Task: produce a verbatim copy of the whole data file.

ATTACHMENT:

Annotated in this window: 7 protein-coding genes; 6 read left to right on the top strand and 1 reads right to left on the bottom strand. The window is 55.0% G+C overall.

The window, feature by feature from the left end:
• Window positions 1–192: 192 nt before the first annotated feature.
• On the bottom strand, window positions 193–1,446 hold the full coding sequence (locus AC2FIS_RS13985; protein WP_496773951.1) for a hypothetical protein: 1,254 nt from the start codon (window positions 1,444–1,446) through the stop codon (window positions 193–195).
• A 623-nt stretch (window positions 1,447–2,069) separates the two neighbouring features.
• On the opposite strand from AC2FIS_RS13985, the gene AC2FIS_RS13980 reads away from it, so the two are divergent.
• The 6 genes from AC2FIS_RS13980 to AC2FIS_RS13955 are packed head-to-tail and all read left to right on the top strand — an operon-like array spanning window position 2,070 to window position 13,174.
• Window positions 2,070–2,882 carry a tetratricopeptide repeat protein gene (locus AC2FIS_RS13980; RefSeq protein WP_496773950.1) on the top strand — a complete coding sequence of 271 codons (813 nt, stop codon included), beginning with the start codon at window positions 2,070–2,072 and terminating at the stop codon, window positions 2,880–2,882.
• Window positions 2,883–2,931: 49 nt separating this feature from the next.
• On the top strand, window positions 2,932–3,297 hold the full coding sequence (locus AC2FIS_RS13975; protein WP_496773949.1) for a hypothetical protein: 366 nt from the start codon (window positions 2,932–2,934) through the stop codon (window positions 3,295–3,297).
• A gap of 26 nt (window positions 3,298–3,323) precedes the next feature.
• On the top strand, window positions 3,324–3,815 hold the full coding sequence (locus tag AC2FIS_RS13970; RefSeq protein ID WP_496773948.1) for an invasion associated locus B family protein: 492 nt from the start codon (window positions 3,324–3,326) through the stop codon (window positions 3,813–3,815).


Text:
Annotated in this window: 7 protein-coding genes; 6 read left to right on the top strand and 1 reads right to left on the bottom strand. The window is 55.0% G+C overall.

The window, feature by feature from the left end:
• Window positions 1–192: 192 nt before the first annotated feature.
• On the bottom strand, window positions 193–1,446 hold the full coding sequence (locus AC2FIS_RS13985; protein WP_496773951.1) for a hypothetical protein: 1,254 nt from the start codon (window positions 1,444–1,446) through the stop codon (window positions 193–195).
• A 623-nt stretch (window positions 1,447–2,069) separates the two neighbouring features.
• On the opposite strand from AC2FIS_RS13985, the gene AC2FIS_RS13980 reads away from it, so the two are divergent.
• The 6 genes from AC2FIS_RS13980 to AC2FIS_RS13955 are packed head-to-tail and all read left to right on the top strand — an operon-like array spanning window position 2,070 to window position 13,174.
• Window positions 2,070–2,882 carry a tetratricopeptide repeat protein gene (locus AC2FIS_RS13980; RefSeq protein WP_496773950.1) on the top strand — a complete coding sequence of 271 codons (813 nt, stop codon included), beginning with the start codon at window positions 2,070–2,072 and terminating at the stop codon, window positions 2,880–2,882.
• Window positions 2,883–2,931: 49 nt separating this feature from the next.
• On the top strand, window positions 2,932–3,297 hold the full coding sequence (locus AC2FIS_RS13975; protein WP_496773949.1) for a hypothetical protein: 366 nt from the start codon (window positions 2,932–2,934) through the stop codon (window positions 3,295–3,297).
• A gap of 26 nt (window positions 3,298–3,323) precedes the next feature.
• On the top strand, window positions 3,324–3,815 hold the full coding sequence (locus tag AC2FIS_RS13970; RefSeq protein ID WP_496773948.1) for an invasion associated locus B family protein: 492 nt from the start codon (window positions 3,324–3,326) through the stop codon (window positions 3,813–3,815).